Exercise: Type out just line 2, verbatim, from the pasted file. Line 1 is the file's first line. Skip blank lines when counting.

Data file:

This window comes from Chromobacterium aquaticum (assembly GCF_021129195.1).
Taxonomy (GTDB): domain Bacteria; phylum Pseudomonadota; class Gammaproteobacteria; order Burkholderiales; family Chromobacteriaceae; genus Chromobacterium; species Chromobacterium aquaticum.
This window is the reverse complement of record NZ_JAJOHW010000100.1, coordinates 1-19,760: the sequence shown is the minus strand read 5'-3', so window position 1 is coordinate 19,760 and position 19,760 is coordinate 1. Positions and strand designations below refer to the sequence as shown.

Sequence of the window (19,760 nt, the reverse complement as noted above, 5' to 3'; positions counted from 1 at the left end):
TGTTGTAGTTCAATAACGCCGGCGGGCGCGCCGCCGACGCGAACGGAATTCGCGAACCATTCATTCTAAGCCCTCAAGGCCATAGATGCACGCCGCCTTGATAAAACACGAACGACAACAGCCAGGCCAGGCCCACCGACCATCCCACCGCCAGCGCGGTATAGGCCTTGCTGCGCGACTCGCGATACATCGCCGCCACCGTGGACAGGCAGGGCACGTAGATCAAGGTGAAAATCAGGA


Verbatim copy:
Taxonomy (GTDB): domain Bacteria; phylum Pseudomonadota; class Gammaproteobacteria; order Burkholderiales; family Chromobacteriaceae; genus Chromobacterium; species Chromobacterium aquaticum.